The council has been told again by inspectors to go back to the drawing board on its draft local plan.

The St Alban's District Council may have to withdraw its draft local plan after inspectors said it has not met the "duty to cooperate" with neighbouring authorities.

St Albans District Council has been working on a new local plan to cover aspects such as housing and infrastructure for the period from 2020 to 2036. It was first submitted for examination in March 2019.

But in a letter back in April, the inspectors said their major issues was that the council did not engage properly with neighbouring councils on housing allocation for a Radlett site - that already had planning permission for a rail freight terminal.

In 2014, the then Secretary of State gave outline planning permission for a strategic rail freight terminal at a site near Park Street. But in the draft plan, the site has been identified for housing, not a rail freight terminal.

They added that the council has no cooperated with other bodies on deciding whether the site should be a rail freight terminal or be allocated new homes.

But inspectors said there was a “very strong likelihood” that the plan will have to be withdrawn or that they recommend against the plan being adopted.

The council sent a letter to the inspectors in July addressing the concerns and to request that the plan examination continues.

It argued that the duty to cooperate had been fulfilled in that there had been no capacity for any other council to help them meeting their housing target.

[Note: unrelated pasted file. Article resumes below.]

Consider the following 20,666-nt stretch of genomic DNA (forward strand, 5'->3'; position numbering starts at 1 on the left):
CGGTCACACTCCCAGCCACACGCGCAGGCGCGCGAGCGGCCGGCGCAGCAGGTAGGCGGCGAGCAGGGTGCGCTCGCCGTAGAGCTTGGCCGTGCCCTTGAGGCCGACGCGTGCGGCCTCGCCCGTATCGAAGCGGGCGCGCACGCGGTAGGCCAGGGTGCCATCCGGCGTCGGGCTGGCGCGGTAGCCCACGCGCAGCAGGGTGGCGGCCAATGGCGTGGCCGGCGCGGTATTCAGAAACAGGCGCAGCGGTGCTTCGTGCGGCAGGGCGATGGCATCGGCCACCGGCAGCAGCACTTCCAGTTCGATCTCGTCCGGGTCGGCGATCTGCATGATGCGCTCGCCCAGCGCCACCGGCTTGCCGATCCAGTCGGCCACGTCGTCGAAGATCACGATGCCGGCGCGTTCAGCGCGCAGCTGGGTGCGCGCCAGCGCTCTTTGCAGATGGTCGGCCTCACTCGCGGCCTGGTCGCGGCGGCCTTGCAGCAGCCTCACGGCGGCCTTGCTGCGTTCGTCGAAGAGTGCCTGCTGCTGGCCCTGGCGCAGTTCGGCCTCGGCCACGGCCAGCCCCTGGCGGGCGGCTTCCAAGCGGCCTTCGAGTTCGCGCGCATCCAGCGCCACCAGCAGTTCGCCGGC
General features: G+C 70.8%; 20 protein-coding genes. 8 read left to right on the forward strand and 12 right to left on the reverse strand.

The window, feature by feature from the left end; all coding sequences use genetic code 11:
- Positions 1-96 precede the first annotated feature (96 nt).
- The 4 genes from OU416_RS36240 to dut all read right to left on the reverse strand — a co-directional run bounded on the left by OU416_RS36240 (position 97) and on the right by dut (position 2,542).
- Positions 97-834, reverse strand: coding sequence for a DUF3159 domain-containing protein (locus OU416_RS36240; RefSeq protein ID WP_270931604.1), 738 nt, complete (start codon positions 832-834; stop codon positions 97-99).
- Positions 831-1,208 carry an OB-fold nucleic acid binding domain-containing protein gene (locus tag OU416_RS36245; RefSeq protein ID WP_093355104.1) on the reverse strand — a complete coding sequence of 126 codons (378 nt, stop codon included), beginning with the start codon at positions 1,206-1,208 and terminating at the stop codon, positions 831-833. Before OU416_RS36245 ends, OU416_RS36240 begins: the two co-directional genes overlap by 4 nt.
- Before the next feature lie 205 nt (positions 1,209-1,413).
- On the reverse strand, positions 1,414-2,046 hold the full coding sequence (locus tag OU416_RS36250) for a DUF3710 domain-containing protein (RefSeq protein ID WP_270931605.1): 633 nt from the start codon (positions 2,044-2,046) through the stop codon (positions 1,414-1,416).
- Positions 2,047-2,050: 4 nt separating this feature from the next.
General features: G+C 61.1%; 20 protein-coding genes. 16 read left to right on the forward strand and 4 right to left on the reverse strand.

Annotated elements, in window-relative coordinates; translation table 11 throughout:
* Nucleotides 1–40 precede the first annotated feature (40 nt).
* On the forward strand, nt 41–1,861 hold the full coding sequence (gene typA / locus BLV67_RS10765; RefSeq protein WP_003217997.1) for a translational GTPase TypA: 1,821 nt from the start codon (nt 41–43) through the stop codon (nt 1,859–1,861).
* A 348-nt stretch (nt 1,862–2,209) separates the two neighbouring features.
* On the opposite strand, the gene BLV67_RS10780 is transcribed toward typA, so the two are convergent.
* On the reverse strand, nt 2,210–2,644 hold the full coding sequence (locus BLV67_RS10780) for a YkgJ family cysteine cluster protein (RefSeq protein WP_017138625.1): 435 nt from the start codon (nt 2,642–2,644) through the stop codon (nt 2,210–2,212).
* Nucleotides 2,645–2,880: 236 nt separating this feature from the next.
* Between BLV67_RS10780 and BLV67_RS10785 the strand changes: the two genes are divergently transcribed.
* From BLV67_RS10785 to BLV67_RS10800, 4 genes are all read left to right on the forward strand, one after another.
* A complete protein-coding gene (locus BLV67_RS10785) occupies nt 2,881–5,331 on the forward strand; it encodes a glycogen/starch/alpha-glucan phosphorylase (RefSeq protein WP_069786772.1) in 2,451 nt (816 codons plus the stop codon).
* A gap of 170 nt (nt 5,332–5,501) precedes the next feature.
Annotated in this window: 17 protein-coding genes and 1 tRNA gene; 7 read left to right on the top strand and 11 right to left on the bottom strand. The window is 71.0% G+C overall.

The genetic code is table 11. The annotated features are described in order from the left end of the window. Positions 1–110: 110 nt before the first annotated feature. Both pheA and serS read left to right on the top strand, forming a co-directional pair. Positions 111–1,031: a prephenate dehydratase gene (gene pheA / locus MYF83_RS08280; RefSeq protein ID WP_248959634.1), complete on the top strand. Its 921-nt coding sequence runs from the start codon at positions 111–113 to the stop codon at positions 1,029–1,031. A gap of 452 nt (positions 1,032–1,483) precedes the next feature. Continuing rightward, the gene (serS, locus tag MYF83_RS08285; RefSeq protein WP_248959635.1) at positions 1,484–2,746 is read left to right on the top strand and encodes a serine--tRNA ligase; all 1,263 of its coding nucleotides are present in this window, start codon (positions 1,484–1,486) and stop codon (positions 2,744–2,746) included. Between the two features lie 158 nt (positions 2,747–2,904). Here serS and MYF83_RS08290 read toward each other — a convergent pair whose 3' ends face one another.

The council claim this view has been supported by Dacorum Borough, Hertsmere, Watford, Three Rivers, Welwyn Hatfield district councils and Hertfordshire County Council.

In its reply, the council said if the inspectors resume their examination then it will agree to accept the SRFI to be built at the Radlett site.

But inspectors have now concluded that in law, they cannot recommend that the duty to cooperate requirements have been met and said as a result the plan should be withdrawn.

In their latest letter by inspectors Louise Crosby and Elaine Worthington said that there was "no evidence" of the SRFI even being discussed as a potential issue to be resolved as part of the plan making process.

They added: "It is clear that the council had no intention of allocating the Radlett site for a SRFI in the plan and that in allocating the site for housing, to help meeting its housing need, it knew that would prevent the creation of the regionally and nationally important SRFI."

Inspectors said even if the council knew that the SRFI could not be accommodated in another local authority area, it should have been discussed as a strategic matter.

They added:"Whilst it may not have been possible for other local authorities to accommodate the SRFI, they may have been able to assist with accommodating some of the St Alban's housing needs."

Inspectors said although it is not a duty to reach a particular outcome in relation to provision of the SRFI, it was said that the council could have arrived at a situation where the SRFI was not allocated but the duty to cooperate had been met because it had engaged constructively.

The issue will be considered by the council's planning policy committee next Tuesday (September 8).